Heartbreaking, if a little long at the tooth.
A five-year-old Indian boy (Sunny Pawar) gets lost on the streets of Calcutta, thousands of kilometers from home. He survives many challenges before being adopted by a couple in Australia; 25 years later, he sets out to find his lost family.
I was concerned that this film might stumble into Slumdog Millionaire territory, especially with Dev Patel at the helm. The opening established a similar premise; two brothers committing petty crimes to provide for their poverty stricken family.
However for the first hour, I was completely hooked. It was gruelling, gripping and shocking as Saroo travelled 1600km from home. Lost, confused and nowhere to go. You really felt for the little man. I didn’t realise that there were different dialects in India (Woe is me) with the Hindus struggling to understand Saroo’s Bengali.
Sunny Pawar delivered a stellar debut. I’m surprised he didn’t get a nod over Patel. Patel didn’t even appear until the hour marker!
It takes a lot for a child actor to catch your attention and make you empathise and root for them. Most of the time, kid actors just get on my nerves and overstay their welcome. Thankfully, Pawar did not fit into this category.
The film even raised awareness about the horrible living conditions that orphan children endure. Sleeping on the streets, raiding bins for scraps, fearing the police will arrest them or even worse that strangers will take them for their bidding. An unsettling encounter between Saroo and a ‘friendly’ man sent shivers.
I couldn’t believe the hypocrisy within the “adoption agency”. Beating children and forcing them to learn English. Lying to the poor boy, telling him that they couldn’t find his family. Devastating.
I was really invested in this amazing true story as Saroo moved to Australia. Nicole Kidman (The Hours) and David Wenham (The Lord of the Rings) were brilliant as his new adopted parents. Supporting him as he tried to make head or tail of the new situation.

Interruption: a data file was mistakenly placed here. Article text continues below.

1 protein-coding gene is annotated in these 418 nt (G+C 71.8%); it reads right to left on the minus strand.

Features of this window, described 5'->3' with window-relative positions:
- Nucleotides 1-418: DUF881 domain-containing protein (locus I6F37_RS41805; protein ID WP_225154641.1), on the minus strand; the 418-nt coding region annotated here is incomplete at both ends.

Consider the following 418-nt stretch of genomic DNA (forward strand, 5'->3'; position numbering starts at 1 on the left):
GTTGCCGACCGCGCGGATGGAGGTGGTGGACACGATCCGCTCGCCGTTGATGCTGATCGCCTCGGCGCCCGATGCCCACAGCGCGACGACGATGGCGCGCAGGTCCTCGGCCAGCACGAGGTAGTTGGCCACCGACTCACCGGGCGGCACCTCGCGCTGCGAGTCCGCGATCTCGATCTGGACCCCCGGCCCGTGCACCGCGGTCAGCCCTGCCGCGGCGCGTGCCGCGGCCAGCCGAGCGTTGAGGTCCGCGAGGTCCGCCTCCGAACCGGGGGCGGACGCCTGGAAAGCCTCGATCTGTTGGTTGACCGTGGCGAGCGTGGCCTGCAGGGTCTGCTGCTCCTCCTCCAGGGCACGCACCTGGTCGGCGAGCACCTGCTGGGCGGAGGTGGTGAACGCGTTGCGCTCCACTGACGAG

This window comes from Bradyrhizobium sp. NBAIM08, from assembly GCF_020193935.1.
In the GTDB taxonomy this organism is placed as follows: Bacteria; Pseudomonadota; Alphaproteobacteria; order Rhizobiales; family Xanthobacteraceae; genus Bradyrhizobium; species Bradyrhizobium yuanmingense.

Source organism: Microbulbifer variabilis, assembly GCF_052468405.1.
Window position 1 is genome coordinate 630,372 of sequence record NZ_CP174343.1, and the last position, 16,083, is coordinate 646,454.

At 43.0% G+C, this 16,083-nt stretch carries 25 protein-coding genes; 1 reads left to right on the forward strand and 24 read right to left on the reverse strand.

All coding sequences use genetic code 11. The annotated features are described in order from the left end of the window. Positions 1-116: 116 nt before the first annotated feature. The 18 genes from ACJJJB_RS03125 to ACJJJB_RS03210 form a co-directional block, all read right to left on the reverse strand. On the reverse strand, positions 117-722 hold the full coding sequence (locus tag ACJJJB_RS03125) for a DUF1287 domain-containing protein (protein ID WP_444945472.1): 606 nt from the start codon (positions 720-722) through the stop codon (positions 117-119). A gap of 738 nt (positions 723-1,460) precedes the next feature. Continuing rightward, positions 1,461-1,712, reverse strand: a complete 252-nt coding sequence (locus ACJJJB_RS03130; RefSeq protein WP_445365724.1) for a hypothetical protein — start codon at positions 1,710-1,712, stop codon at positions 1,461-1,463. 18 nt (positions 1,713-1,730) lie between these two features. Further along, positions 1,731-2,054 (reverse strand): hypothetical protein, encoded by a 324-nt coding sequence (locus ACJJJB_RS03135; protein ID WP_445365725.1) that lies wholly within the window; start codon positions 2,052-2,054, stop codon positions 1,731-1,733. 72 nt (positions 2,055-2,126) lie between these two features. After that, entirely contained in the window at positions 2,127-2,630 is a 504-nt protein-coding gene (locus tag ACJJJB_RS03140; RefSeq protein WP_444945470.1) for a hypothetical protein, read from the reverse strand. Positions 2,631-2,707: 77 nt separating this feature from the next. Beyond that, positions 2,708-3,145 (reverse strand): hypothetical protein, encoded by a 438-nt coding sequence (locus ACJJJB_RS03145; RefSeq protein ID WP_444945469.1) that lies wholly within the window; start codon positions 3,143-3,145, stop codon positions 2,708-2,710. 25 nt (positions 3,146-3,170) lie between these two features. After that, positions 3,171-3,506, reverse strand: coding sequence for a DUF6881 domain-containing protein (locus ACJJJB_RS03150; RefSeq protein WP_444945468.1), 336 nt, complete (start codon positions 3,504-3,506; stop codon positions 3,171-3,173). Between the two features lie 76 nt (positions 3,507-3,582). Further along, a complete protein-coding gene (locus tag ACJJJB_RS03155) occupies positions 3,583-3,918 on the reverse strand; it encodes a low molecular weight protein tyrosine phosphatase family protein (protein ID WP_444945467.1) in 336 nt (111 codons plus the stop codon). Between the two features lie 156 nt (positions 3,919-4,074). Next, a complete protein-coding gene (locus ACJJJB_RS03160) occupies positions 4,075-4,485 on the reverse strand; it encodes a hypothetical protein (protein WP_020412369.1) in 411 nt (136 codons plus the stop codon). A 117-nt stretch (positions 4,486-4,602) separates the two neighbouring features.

A harrowing contrast was made when the Brierleys decided to adopt another child. Highlighting the true horrors of the agency as the psychologically scarred Mantosh failed to make the same transition as Saroo. Not every child as lucky to escape as you’d hope.
It was only when the film flicked forward 25 years later that the story lost momentum.
Award nominated turn? I wasn’t convinced BUT Patel still delivered a sterling turn.
It was nice to see Rooney Mara (Carol) play a normal role. I’m used to seeing her appear in some strange affairs. I felt she was a little underused. However, this wasn’t her story.
The pair had good chemistry and the film bumbled along at an easygoing pace as things seemed to be looking up for the fully grown Saroo. However, a relic from back home soon triggered old memories from his past. Ones he had forgotten.
The meandering middle act was my only niggle. It tested me.
You could empathise with Seru’s depression as he shut himself away from his friends and family. Living that guilt every day knowing his real brother and mother could still be looking for him.
The haunting nightmares, the visions of his brother’s face. BUT there was only so much Google Maps browsing and crazy dream sequences I could muster before I was screaming, “Get to India. Find them!”
I know he was trying to remember his village from repressed memories across a 1600 km landscape BUT the pace really was a killer.
I wanted more interaction with the family. There wasn’t enough Nicole Kidman for my liking. I loved the dynamic between Sue Brierley and Saroo over the years. That scene when she revealed the reasons for adopting him were heartbreaking. I wanted more of that closeness.
You really felt for her (and Mara’s character) as she tried to understand what Saroo was going through.
However, the ending was emotional and heart-rending as Saroo finally returned to India. The closing credits really hit home with real life footage.
The pace could have cut by a good 20 minutes BUT it was still a rewarding drama worth a watch.